As we discussed in Part 3 of our blog series, while we have begun to see the development of open source communities and the launch of numerous pilot projects, a large opportunity/education gap continues to exist in much of the government acquisition community. Even with the many benefits of open source software (OSS), misconceptions of open source software persist. One of the hurdles seems to be that the government acquisition community is not as familiar with the variety of products and services as they could be.

The open source community does not generally have the marketing and sales force that accompany proprietary vendors. We are not yet seeing government market surveys and requests for information (RFIs) looking for open source solutions. Many government contracting officers still favor better-known commercial names for their software solutions.

The benefits of open source software are numerous. A principal advantage is the lower cost of ownership due to the absence of large annual licensing fees. Additionally, government organizations are free to modify the code to suit uniquely government business rules. OSS boasts enhanced security due to the large number of reviewers and the ability to immediately update code if  a vulnerability is identified. The value-first culture that OSS creates where bugs are identified and fixed immediately rather than waiting for the annual commercial upgrade, translates into better service. With OSS, the advantage is clear.

So, the question remains: where should we go from here? We have made some great strides in trying out OSS, but maybe it is time to make changes to our mindset of maintaining the status quo. Perhaps we should move from a defensive position of proving why we should consider OSS, to a proactive Position of proving why we should not consider OSS—a more difficult question to answer when considering the choice and innovation open source software provides. An OSS solution exists for almost every application the government creates. We should have an acquisition force that actively seeks these out. In this time of tightening budgets, the government should fully embrace OSS and look at moving from stovepipe systems to shared communities. By doing this we will have the freedom to move to the best platform for each application, and the flexibility to customize the products to the individual application needs at the best overall value.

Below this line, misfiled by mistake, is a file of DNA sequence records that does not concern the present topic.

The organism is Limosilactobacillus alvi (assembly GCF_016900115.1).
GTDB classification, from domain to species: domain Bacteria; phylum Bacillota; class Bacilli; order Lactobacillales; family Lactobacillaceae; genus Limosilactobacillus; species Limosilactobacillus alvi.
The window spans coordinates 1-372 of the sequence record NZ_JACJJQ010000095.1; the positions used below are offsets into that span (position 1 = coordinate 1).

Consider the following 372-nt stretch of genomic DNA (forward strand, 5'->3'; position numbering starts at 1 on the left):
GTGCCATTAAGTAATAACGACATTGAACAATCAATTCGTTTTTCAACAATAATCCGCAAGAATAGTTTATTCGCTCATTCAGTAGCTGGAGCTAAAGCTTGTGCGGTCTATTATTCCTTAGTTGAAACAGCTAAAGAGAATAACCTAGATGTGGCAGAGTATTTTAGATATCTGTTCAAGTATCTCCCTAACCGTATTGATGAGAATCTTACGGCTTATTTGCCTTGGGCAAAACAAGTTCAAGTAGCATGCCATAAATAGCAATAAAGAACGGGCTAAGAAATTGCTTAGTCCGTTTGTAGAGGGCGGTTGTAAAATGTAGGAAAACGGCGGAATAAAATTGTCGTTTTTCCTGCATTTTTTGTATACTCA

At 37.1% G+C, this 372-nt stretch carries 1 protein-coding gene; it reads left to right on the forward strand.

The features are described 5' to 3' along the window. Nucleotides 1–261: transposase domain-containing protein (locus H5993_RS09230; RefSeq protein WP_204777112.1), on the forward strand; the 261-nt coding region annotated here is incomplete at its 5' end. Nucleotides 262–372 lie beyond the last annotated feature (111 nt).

So, what are your thoughts? We’d love to hear from you in the comments section.

 


 

This is the fourth in my four-part series: The Open Source Advantage.

Missed a post in the Open Source Advantage series? Check out Part 1: Introduction to OSS, Part 2: OSS and Cost Savings, Part 3: Government Adoption of OSS. Don’t miss out again! Subscribe to the TurnLevel blog to receive an email when we post new material.